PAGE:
Homeowners who sold properties last year made a 21% profit, on average, according to online real estate site Zillow, but sellers in certain areas of the country saw much larger gains.
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Overall, the average seller owned the property for nearly 8.5 years and netted about $39,000 on the sale. However, sales on the West Coast were among the most lucrative in the U.S., exceeding the average transaction profit by hundreds of thousands in some cases.
Sellers in San Jose, California, for example, made the largest profit on their homes last year, with a median price gain of 53.8%, or $296,000. However, for those looking to buy a new property in the area, San Jose also had by far the highest average down payment requirement, at $252,780.
Owners in another California metropolitan area, San Francisco, achieved the second-largest gains on home sales in 2017, at 45.5%, or $222,000.
In both San Francisco and San Jose, Americans made more on the sale of their homes than the median value of a typical home in the U.S., according to Zillow.
In Seattle, sellers made slightly less than their San Francisco counterparts, with an average gain of 44.7% on the transaction.
Portland, Oregon, homeowners saw gains of 37.6%, or $87,000, while those in Nashville saw the fifth highest average sales profits at 34.4%.
On the flip side, individuals who sold their homes in Chicago last year experienced the smallest median percentage gain between sales, at just 8.6%, or $19,900 more than what they had paid for it eight years prior.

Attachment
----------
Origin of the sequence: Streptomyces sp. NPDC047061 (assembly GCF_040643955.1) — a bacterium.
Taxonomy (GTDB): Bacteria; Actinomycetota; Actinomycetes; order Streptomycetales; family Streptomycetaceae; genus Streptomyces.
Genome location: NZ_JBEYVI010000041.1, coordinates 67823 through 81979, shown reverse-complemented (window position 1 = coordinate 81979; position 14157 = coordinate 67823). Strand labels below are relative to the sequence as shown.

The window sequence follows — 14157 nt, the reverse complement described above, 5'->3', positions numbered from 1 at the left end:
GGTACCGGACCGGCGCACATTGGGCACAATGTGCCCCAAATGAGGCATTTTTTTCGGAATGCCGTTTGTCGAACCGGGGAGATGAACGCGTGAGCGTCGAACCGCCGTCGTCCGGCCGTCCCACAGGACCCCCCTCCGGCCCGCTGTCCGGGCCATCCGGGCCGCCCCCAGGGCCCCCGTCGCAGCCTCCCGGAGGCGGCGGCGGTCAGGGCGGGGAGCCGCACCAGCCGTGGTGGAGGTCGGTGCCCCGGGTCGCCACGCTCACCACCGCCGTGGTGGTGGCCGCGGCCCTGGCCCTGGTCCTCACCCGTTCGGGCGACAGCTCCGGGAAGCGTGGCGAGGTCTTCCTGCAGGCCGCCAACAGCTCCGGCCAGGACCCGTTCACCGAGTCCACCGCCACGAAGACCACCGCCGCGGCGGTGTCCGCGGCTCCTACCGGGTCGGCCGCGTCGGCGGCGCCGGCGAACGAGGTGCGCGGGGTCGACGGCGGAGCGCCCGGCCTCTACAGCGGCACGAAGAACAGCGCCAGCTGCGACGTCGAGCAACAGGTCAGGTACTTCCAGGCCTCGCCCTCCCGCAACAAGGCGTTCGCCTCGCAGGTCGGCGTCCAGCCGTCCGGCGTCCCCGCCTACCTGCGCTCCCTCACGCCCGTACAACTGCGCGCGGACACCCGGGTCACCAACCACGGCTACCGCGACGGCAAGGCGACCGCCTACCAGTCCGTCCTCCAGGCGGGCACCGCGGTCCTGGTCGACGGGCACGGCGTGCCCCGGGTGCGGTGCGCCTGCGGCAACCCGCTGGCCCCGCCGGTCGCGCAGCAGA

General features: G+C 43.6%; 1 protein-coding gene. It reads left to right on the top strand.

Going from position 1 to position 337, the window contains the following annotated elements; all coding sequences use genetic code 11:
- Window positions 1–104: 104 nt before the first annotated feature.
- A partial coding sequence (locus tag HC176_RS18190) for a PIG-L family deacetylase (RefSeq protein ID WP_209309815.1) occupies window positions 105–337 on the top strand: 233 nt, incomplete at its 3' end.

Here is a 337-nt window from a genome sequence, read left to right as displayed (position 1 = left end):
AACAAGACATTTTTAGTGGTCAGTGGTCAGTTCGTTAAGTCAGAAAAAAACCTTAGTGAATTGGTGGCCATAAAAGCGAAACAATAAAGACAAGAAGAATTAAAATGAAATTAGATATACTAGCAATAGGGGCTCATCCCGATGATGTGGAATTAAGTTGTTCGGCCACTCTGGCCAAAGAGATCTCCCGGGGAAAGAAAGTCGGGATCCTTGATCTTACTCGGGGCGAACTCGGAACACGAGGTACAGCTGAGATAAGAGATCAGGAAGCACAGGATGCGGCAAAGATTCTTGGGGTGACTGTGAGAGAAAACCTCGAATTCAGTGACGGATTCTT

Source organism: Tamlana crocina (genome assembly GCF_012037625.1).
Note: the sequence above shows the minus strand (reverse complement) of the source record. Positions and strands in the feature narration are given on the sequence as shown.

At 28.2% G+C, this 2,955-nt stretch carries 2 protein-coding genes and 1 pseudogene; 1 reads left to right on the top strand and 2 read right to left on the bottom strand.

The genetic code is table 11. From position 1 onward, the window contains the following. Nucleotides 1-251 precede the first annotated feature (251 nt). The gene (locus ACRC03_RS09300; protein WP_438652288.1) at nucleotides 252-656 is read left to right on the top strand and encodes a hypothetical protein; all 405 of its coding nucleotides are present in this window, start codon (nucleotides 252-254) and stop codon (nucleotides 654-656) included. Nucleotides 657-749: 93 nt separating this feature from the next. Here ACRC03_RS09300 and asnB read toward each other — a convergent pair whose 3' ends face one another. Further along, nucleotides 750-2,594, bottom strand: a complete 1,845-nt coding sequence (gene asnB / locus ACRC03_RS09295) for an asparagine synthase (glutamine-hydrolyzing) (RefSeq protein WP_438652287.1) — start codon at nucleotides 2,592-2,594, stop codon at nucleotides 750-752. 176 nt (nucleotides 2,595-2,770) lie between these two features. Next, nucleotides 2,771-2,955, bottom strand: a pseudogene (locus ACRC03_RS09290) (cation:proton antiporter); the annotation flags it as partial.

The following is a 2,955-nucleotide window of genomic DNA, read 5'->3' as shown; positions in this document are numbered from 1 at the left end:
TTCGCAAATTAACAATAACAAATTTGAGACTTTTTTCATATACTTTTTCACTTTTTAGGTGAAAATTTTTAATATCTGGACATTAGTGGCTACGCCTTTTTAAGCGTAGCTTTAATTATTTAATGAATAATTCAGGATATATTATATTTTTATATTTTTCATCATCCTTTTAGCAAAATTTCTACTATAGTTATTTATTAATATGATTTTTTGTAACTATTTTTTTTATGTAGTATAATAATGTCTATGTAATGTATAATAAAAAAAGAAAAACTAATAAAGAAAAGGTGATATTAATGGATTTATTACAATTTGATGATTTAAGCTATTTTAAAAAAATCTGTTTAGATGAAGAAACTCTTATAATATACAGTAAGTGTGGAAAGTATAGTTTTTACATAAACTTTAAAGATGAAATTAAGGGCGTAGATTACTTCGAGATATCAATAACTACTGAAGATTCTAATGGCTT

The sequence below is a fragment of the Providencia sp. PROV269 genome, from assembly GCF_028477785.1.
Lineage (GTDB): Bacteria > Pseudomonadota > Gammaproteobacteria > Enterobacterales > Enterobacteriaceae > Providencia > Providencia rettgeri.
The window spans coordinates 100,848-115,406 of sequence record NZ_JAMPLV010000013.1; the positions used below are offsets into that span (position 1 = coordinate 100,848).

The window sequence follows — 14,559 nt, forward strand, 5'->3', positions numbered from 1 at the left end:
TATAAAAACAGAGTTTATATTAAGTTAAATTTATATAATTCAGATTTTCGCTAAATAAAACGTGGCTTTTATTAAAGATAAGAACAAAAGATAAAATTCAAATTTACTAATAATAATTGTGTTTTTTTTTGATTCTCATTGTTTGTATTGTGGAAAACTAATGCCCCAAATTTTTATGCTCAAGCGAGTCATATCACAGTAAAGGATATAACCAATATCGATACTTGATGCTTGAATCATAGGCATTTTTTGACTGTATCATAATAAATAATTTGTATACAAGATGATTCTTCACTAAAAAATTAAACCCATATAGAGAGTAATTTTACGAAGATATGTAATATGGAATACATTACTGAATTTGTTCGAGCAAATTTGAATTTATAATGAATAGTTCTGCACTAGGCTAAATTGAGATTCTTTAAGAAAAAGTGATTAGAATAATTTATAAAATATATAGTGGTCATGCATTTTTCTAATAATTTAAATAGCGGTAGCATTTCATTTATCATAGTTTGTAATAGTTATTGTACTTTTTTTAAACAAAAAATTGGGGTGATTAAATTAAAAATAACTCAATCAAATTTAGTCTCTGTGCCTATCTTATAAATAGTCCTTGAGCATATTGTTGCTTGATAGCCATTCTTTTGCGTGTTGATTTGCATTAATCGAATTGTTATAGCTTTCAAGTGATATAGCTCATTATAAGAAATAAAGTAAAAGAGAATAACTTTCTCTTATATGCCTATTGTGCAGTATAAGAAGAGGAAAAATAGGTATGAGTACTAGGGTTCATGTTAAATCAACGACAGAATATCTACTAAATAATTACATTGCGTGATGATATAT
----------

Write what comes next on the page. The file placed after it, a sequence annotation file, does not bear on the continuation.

"In a housing market that's been plagued by low inventory and increasing demand, homeowners in the nation's hottest markets have been able to cash in when they sell their homes,” Zillow senior economist Aaron Terrazas, said in a statement, noting, however, that many sellers are also buyers.
The median home price in the country overall rose from $237,387 in 2016 to $238,800 in 2017, according to Harvard’s Joint Center for Housing Studies (JCHS). As interest rates rise, monthly payments on homes will rise in tandem – and could increase by more than $140 this year.
Home prices are now higher than they were at the peak of the housing boom in nearly 60% of the country’s largest markets, the JCHS study found, with the least affordable markets found along the coast of California and in New York.
The National Association of Realtors and Freddie Mac estimate that median price growth will accelerate by 3.5% in 2018, and in some cases will continue to rise faster than income gains over the coming years.
Constraining the housing market right now is a mix of factors, including a shortage of construction workers, rising costs of raw materials and increased regulatory burdens for developers. All of these have led to an increase in prices, which has made it difficult for first-time buyers to enter the market.